We Haven’t Even Started (Ki Tisa)
At the beginning of this week’s Torah reading, God commands Moses to take a census of the Jewish nation. Both the process for taking the census, as well as the language that is used, is unusual. There is a prohibition to count Jews directly. God commands Moses to gather a half shekel from each man above the age of twenty years old (basically, those eligible for army service). The rich can’t give more and the poor can’t give less. Based on the funds that were collected they would indirectly know the number of people who could serve.
At the heart of the verse which gives the command is the Hebrew verb “phkod,” which can be translated as “to count” or “to enroll.” A literal translation of the verse would look as follows:
“And God spoke to Moses, saying: When you raise the head of the children of Israel according to their count (li’phkudeihem), and they shall give each man an atonement for their soul to God when they are counted (bi’phkod), and there shall not be a plague upon them when they are counted (bi’phkod).” – Exodus 30:11-12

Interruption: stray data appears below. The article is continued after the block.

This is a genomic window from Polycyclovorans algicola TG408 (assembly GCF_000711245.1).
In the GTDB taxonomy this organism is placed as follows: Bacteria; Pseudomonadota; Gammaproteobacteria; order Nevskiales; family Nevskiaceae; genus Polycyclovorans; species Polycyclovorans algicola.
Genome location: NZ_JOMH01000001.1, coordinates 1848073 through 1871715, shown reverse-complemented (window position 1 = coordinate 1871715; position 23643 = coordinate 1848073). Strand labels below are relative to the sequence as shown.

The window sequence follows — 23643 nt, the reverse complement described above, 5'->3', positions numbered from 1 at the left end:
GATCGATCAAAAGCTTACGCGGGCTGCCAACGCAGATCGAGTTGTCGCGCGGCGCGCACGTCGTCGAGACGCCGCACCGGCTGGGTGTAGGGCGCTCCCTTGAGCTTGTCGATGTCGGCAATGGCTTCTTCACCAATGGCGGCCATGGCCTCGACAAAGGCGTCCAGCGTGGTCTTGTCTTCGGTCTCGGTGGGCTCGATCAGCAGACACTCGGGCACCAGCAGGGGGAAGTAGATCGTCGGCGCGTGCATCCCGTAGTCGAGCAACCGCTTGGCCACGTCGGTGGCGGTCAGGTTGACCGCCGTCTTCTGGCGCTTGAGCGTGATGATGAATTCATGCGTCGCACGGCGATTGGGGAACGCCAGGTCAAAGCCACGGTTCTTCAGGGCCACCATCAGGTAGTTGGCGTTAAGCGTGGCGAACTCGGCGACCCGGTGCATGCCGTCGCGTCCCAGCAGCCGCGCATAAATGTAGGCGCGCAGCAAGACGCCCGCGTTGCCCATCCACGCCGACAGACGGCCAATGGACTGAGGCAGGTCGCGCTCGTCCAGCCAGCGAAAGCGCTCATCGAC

The Berdichever explains that the word “li’phkudeihem” (“to their count”), is a language which demonstrates that something is lacking. With that understanding, he explains how we should view our own service of God, namely that we should always view ourselves as if we hadn’t even started serving God. Paradoxically, when one keeps in mind that he hasn’t started, then he has reached someplace in his divine service. Conversely, if one were to think that they’ve reached a certain level in serving God, then in fact, they haven’t reached anything yet.
All of this is hinted at in the verse. When it refers to “raise the head,” it means that the way to become elevated is to feel a sense of lack, to understand that we really haven’t started to serve God properly. When someone gives “an atonement for their soul,” they start to connect to and serve God from a sense of humility, with a constant sense of purpose and dedication, with daily renewing vigor.
May we have the humility to realize where we’re at and the strength to always strive further.
To the Padowitz family of Ramat Bet Shemesh for hosting a great Zehut event.